"I don't think it's a softening. I've had people say it's a hardening, actually,” he told CNN two days later.

Further complicating the picture, campaign manager Kellyanne Conway and vice presidential nominee Mike PenceMichael (Mike) Richard PenceLaura Ingraham: George Will is ‘sad and petty’ for urging votes against GOP Political figures pay tribute to Charles Krauthammer Hollywood goes low when it takes on Trump MORE have said that Trump is not changing his position on immigration.

Most observers expect that Trump will not announce any major policy changes on Wednesday. Instead, they think he’ll use rhetoric to try to appeal to both his base and the new audiences he needs to bring under his tent.

A perceived shift on the issue could undercut Trump’s declaration that he’s different from typical politicians whose positions shift in the wind and potentially disappoint his biggest fans. 

“His base will not allow him to move from his previous position. His previous position was the one he staked out that distinguished himself from every Republican running,” former Ted CruzRafael (Ted) Edward CruzIt is time for Trump to start selling space exploration Senate left in limbo by Trump tweets, House delays The Hill's Morning Report — Sponsored by PhRMA — Immigration drama grips Washington MORE spokesman Rick Tyler said Monday on MSNBC’s “Morning Joe.”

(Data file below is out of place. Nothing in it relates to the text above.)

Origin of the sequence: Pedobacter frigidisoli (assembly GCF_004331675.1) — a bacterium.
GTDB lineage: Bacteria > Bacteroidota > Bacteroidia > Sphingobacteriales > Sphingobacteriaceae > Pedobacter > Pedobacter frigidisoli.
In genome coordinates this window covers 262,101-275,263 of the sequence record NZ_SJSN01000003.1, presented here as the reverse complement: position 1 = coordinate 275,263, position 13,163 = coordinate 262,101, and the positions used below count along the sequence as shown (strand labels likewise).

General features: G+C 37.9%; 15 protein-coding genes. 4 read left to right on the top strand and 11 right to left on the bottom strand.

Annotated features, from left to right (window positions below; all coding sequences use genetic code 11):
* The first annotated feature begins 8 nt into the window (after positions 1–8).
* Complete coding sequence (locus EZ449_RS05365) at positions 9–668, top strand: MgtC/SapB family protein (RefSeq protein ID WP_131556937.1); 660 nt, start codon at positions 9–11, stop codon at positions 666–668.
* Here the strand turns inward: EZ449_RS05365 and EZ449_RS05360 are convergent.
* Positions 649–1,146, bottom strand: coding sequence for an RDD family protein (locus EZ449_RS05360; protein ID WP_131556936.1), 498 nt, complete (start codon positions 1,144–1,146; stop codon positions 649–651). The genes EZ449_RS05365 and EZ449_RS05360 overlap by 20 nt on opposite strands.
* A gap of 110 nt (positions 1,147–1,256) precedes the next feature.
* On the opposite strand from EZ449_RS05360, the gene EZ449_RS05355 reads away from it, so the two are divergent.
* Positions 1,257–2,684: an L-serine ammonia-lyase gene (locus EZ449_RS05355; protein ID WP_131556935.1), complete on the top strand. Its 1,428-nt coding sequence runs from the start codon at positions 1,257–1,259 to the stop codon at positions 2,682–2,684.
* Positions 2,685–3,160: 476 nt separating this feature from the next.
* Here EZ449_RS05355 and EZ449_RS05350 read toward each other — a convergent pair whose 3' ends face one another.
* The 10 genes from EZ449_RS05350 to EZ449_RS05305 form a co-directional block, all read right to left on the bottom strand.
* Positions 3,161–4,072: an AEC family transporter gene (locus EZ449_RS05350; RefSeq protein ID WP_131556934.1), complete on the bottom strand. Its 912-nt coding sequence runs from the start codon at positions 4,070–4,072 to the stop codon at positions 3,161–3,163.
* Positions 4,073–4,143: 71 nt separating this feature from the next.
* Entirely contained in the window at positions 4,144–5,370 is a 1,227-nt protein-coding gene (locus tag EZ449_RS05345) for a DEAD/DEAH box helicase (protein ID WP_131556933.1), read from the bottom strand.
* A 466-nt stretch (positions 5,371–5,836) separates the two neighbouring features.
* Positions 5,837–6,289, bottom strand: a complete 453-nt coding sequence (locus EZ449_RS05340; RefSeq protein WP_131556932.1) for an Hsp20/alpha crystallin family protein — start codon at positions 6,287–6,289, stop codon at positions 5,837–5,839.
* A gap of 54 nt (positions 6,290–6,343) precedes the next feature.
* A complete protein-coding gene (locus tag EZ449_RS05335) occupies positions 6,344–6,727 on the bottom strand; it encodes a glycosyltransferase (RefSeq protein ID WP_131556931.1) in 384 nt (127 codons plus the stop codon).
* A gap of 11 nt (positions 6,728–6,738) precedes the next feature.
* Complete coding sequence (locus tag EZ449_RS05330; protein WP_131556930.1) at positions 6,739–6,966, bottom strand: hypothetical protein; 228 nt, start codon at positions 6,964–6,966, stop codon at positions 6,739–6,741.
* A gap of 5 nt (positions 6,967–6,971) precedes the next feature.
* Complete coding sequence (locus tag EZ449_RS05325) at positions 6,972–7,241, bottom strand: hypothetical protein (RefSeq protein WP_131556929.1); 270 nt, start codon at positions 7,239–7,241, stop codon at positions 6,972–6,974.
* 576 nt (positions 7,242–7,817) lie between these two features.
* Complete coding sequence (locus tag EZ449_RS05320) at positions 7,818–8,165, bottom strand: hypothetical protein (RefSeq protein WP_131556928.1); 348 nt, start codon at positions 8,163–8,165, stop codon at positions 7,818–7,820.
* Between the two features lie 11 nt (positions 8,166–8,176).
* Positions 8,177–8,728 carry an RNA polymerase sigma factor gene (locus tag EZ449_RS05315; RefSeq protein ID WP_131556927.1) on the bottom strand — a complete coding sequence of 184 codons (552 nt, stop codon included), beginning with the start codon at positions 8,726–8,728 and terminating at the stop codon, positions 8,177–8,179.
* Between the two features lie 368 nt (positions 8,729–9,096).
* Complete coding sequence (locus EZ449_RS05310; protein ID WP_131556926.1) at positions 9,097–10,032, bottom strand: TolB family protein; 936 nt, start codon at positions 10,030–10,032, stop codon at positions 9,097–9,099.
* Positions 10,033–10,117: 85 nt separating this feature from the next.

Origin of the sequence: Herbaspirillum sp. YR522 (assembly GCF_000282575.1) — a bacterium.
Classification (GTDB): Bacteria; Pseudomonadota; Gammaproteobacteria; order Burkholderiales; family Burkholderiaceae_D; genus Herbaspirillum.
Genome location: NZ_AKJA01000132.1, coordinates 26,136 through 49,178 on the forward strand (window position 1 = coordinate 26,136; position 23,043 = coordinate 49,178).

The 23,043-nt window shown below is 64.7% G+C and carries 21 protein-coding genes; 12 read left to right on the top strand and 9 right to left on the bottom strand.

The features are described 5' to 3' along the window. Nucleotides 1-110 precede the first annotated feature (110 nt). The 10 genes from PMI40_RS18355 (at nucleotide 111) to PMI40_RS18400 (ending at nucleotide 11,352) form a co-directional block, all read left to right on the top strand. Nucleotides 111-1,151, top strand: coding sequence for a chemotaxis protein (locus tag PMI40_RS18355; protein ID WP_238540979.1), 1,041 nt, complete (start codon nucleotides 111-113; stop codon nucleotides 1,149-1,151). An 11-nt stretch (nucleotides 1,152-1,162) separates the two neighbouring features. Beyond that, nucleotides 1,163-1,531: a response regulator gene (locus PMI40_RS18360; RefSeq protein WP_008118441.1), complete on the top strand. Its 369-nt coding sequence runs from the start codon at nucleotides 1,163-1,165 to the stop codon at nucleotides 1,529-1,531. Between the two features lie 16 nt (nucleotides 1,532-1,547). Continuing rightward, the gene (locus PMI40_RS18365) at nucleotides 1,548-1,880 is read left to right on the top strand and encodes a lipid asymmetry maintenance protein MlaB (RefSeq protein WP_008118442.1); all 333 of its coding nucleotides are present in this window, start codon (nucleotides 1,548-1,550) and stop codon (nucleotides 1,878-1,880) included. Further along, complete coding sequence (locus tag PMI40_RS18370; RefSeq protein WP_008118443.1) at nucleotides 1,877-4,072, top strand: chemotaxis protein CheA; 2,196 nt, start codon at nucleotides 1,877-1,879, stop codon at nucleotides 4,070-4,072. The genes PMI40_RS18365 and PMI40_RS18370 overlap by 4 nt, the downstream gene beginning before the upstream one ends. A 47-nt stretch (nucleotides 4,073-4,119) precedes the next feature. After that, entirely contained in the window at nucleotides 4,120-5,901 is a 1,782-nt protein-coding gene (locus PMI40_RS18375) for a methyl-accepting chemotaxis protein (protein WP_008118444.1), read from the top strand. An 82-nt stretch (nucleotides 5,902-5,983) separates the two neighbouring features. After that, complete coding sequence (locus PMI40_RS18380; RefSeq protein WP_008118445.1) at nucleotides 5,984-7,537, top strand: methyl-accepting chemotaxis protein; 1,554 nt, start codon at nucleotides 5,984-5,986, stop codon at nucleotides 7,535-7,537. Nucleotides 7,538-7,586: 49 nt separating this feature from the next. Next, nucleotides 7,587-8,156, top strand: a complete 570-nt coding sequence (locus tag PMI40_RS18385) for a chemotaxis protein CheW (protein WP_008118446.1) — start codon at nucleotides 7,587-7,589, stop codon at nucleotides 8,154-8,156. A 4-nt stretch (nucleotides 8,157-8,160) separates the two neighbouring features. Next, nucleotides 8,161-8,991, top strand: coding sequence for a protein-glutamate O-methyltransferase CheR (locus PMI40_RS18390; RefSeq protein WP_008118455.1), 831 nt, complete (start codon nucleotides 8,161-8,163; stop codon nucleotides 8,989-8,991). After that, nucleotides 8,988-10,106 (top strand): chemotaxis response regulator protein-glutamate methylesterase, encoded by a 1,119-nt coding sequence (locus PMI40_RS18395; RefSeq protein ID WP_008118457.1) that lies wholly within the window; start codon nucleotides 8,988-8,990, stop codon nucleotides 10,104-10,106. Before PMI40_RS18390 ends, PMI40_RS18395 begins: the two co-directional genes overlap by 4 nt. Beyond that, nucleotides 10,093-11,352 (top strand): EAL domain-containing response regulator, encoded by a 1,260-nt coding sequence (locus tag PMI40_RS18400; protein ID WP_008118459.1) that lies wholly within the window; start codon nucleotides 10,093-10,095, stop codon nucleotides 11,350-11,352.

“What he wants to do, of course, is expand his base and get beyond his base, but his base wont let him. He’s got a low ceiling and a high floor, and it’s not going to let him move much.”

Trump is giving the speech in Arizona, a reliably Republican state in presidential elections that polls suggest could be a toss-up in this year’s fight. It’s also the home to vocal Trump supporter Sheriff Joe Arpaio, an immigration hardliner.

Alfonso Aguilar, a former George W. Bush administration official who is now the president of the Latino Partnership for Conservative Principles, said one specific immigration policy area where Trump could shift is with his stance on the “touch back.”

This is an immigration policy where those in America illegally would leave the country before returning and squaring up with the government in exchange for legal status.

Aguilar noted that within the early weeks of Trump’s campaign, he told CNN that he would allow “good” undocumented immigrants back into the country with an “expedited” path to legal status — the “touch back” without the label.